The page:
BEIJING — After the embarrassment of a much-publicized rocket launch ending in explosion, North Korea offered a new puzzle Friday for international observers: What will the isolated country do next?
(PHOTO: The Unha-3 rocket for launching Kwangmyongsong-3 satellite installed on the launch pad at Tongchang-ri base, the Democratic People’s Republic of Korea (DPRK) is seen in this April 8, 2012 photo. Media reports said theDemocratic People’s Republic of Korea launched an earth observation satellite on April 13, 2012, where it broke up quickly and splashed into the Yellow Sea.)
The Unha-3 (Galaxy) rocket and the satellite it carried were meant to be a grand reminder of the 100th anniversary of the April 15 birth of Kim Il Sung, the nation’s founder. It was also a public assertion of the standing of his grandson and North Korea’s current ruler, Kim Jong Un.
That the launch ended so disastrously — the rocket burst into pieces two minutes or less after takeoff at 7:39 a.m., according to the South Korean Defense Ministry — raises the question of whether North Korea will now up the stakes.
Beyond the usual erratic behavior and secrecy of the North, there are concerns about the stability of a regime led by Kim Jong Un, a man thought to be in his late 20s who was thrust into the position after the death of his father, Kim Jong Il, in December.
The government had invited a contingent of Western TV and wire service journalists to report the achievement, making it that much more of a humiliation to have to acknowledge, via an official news service, that “the earth observation satellite failed to enter its preset orbit.”
Pentagon spokesman George Little said U.S. analysts believe the rocket failed after its second stage had ignited. He said the U.S. played no role in the explosion, noting that previous North Korean missile launches also had fallen short of their announced goals.
“Their recent track record is not good,” he said.
North Korea claimed that the rocket was a peaceful endeavor meant only to launch a satellite. But it was widely seen as a test of intercontinental ballistic missile development, which would violate a United Nations ban on the North’s use of such technology.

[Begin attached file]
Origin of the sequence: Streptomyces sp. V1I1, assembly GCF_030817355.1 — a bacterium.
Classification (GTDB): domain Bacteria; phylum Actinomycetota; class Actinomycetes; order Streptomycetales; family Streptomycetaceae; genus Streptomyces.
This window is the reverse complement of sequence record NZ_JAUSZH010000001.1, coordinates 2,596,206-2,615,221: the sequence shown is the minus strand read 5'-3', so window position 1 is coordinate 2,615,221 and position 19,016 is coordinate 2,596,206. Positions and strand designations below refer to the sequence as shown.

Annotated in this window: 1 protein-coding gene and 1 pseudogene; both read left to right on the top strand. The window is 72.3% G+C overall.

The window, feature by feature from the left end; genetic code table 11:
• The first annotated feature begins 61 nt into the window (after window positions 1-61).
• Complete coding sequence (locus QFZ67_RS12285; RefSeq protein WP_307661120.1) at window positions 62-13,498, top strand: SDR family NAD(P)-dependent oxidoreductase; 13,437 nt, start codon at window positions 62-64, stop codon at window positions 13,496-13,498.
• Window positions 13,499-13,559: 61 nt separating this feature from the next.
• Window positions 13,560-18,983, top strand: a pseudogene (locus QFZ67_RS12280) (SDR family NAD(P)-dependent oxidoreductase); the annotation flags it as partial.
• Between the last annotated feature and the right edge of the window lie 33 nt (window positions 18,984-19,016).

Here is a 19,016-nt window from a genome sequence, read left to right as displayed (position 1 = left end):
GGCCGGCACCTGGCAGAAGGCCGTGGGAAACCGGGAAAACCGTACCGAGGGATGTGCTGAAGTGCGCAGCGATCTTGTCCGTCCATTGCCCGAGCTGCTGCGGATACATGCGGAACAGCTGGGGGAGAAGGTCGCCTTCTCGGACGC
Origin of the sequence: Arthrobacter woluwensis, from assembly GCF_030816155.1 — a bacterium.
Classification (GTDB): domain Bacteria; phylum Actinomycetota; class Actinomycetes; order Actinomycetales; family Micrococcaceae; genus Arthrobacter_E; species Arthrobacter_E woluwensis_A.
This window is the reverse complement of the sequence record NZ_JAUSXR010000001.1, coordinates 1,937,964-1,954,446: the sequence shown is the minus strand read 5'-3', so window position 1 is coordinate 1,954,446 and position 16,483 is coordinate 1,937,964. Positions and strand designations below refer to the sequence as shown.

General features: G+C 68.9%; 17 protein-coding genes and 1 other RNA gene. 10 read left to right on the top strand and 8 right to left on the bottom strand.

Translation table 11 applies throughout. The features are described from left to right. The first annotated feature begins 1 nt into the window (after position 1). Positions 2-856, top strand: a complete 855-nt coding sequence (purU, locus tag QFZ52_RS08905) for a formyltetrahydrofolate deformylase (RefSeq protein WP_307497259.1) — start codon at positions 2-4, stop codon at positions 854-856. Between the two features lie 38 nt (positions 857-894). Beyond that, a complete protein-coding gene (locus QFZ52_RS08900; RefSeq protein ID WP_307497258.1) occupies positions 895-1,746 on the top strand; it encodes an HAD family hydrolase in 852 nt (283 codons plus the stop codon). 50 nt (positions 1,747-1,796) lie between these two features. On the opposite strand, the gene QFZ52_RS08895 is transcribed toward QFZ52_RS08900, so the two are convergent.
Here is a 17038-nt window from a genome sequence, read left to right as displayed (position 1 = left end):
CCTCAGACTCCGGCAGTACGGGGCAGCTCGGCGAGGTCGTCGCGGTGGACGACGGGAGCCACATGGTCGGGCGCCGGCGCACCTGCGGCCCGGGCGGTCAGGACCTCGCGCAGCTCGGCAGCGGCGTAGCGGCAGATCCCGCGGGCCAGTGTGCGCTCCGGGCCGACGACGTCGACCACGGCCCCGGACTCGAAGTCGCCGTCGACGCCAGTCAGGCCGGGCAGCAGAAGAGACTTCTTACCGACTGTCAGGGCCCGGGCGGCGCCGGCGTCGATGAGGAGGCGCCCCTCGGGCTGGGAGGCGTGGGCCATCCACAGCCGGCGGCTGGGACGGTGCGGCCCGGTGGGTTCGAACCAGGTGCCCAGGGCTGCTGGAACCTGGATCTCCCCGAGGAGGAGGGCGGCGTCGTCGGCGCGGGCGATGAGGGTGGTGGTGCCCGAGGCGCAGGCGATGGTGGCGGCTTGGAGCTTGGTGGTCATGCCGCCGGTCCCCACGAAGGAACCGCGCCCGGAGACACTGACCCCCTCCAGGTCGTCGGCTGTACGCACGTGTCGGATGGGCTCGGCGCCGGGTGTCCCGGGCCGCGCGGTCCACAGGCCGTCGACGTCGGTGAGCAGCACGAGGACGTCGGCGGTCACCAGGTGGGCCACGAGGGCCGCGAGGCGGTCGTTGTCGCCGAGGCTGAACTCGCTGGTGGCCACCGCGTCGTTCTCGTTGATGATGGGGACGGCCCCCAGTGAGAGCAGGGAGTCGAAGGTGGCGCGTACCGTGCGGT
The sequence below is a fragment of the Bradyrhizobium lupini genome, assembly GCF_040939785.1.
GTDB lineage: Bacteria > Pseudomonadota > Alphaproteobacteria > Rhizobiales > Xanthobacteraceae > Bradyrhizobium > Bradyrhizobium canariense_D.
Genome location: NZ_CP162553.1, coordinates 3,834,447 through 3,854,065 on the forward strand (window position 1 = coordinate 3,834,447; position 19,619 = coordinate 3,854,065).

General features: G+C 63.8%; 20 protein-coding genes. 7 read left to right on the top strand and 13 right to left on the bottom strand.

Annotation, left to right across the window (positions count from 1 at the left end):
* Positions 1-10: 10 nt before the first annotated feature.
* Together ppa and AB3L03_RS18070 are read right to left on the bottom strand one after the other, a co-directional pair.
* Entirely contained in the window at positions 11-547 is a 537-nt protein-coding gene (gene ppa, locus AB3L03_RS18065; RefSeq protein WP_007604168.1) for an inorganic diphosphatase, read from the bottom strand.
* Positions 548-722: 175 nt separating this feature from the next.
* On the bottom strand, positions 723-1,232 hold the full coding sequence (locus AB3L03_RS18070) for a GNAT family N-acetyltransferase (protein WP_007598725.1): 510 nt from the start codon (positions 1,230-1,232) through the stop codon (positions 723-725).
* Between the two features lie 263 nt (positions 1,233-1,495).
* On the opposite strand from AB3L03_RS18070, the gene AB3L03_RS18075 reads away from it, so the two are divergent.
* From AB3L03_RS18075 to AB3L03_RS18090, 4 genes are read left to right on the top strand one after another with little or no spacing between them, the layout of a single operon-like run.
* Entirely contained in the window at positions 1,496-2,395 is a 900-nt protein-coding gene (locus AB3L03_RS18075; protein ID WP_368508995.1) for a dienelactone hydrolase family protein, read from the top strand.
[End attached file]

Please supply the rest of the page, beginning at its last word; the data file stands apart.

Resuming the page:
U.S. officials had warned against the launch, and Little said the explosion didn’t change that view. “Even though it failed, (the launch) was a violation of international law,” he said.
Little urged North Korea not to follow up with another “highly provocative act.”
That suggested worry about North Korea’s other contentious program, nuclear weapons.
A South Korean intelligence report widely quoted earlier this week said that the North appeared to be readying for its third nuclear test. Satellite images of an area where tests were conducted in 2006 and 2009 showed a new tunnel being dug, according to The Associated Press.
Not everyone is convinced, though, that Pyongyang will push ahead anytime soon with a nuclear test or further provocations.
While there is sure to be frustration about the rocket’s failure, the act of the launch itself might have been sufficient to demonstrate the “strong willingness” of Kim Jong Un, said Su Hao, a scholar at the China Foreign Affairs University in Beijing, which is affiliated with China’s Foreign Affairs Ministry.
Asked what he meant by “willingness,” Su replied: “To do whatever he wants to do, including violating the wishes of the international community.”